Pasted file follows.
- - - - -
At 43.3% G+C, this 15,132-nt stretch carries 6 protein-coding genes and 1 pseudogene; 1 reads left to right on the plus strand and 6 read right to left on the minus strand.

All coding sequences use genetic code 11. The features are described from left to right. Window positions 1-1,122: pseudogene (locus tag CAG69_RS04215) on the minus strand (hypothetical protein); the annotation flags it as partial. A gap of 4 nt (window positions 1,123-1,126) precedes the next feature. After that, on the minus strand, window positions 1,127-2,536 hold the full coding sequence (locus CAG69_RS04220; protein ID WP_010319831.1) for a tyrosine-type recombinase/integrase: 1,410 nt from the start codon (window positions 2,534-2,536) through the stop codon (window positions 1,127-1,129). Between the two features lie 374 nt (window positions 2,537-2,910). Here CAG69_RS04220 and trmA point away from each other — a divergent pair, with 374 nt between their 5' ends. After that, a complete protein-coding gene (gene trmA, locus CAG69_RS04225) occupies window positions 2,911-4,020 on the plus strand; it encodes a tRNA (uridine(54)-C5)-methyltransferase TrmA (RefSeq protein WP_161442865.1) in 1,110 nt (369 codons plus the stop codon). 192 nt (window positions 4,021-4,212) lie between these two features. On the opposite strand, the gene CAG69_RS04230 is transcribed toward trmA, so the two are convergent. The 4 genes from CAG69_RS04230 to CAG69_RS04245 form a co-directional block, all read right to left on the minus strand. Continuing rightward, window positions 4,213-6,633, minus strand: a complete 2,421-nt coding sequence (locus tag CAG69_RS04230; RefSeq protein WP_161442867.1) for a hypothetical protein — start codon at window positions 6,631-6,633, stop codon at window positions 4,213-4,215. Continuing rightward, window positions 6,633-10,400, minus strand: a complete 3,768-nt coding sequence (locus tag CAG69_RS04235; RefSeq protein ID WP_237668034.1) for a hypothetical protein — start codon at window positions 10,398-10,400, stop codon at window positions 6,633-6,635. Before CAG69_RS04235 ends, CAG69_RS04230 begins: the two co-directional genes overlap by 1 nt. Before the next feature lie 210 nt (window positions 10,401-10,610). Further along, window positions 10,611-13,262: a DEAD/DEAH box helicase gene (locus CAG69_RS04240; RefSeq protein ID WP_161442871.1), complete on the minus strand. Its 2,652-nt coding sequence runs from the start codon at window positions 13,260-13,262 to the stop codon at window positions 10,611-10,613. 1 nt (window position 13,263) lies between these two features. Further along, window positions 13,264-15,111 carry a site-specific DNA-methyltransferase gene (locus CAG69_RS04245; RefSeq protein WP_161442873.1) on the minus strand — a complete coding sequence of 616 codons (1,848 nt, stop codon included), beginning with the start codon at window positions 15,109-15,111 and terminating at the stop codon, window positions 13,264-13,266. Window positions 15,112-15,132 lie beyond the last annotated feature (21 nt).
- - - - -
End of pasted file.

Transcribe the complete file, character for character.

At 43.3% G+C, this 15,132-nt stretch carries 6 protein-coding genes and 1 pseudogene; 1 reads left to right on the plus strand and 6 read right to left on the minus strand.

All coding sequences use genetic code 11. The features are described from left to right. Window positions 1-1,122: pseudogene (locus tag CAG69_RS04215) on the minus strand (hypothetical protein); the annotation flags it as partial. A gap of 4 nt (window positions 1,123-1,126) precedes the next feature. After that, on the minus strand, window positions 1,127-2,536 hold the full coding sequence (locus CAG69_RS04220; protein ID WP_010319831.1) for a tyrosine-type recombinase/integrase: 1,410 nt from the start codon (window positions 2,534-2,536) through the stop codon (window positions 1,127-1,129). Between the two features lie 374 nt (window positions 2,537-2,910). Here CAG69_RS04220 and trmA point away from each other — a divergent pair, with 374 nt between their 5' ends. After that, a complete protein-coding gene (gene trmA, locus CAG69_RS04225) occupies window positions 2,911-4,020 on the plus strand; it encodes a tRNA (uridine(54)-C5)-methyltransferase TrmA (RefSeq protein WP_161442865.1) in 1,110 nt (369 codons plus the stop codon). 192 nt (window positions 4,021-4,212) lie between these two features. On the opposite strand, the gene CAG69_RS04230 is transcribed toward trmA, so the two are convergent. The 4 genes from CAG69_RS04230 to CAG69_RS04245 form a co-directional block, all read right to left on the minus strand. Continuing rightward, window positions 4,213-6,633, minus strand: a complete 2,421-nt coding sequence (locus tag CAG69_RS04230; RefSeq protein WP_161442867.1) for a hypothetical protein — start codon at window positions 6,631-6,633, stop codon at window positions 4,213-4,215. Continuing rightward, window positions 6,633-10,400, minus strand: a complete 3,768-nt coding sequence (locus tag CAG69_RS04235; RefSeq protein ID WP_237668034.1) for a hypothetical protein — start codon at window positions 10,398-10,400, stop codon at window positions 6,633-6,635. Before CAG69_RS04235 ends, CAG69_RS04230 begins: the two co-directional genes overlap by 1 nt. Before the next feature lie 210 nt (window positions 10,401-10,610). Further along, window positions 10,611-13,262: a DEAD/DEAH box helicase gene (locus CAG69_RS04240; RefSeq protein ID WP_161442871.1), complete on the minus strand. Its 2,652-nt coding sequence runs from the start codon at window positions 13,260-13,262 to the stop codon at window positions 10,611-10,613. 1 nt (window position 13,263) lies between these two features. Further along, window positions 13,264-15,111 carry a site-specific DNA-methyltransferase gene (locus CAG69_RS04245; RefSeq protein WP_161442873.1) on the minus strand — a complete coding sequence of 616 codons (1,848 nt, stop codon included), beginning with the start codon at window positions 15,109-15,111 and terminating at the stop codon, window positions 13,264-13,266. Window positions 15,112-15,132 lie beyond the last annotated feature (21 nt).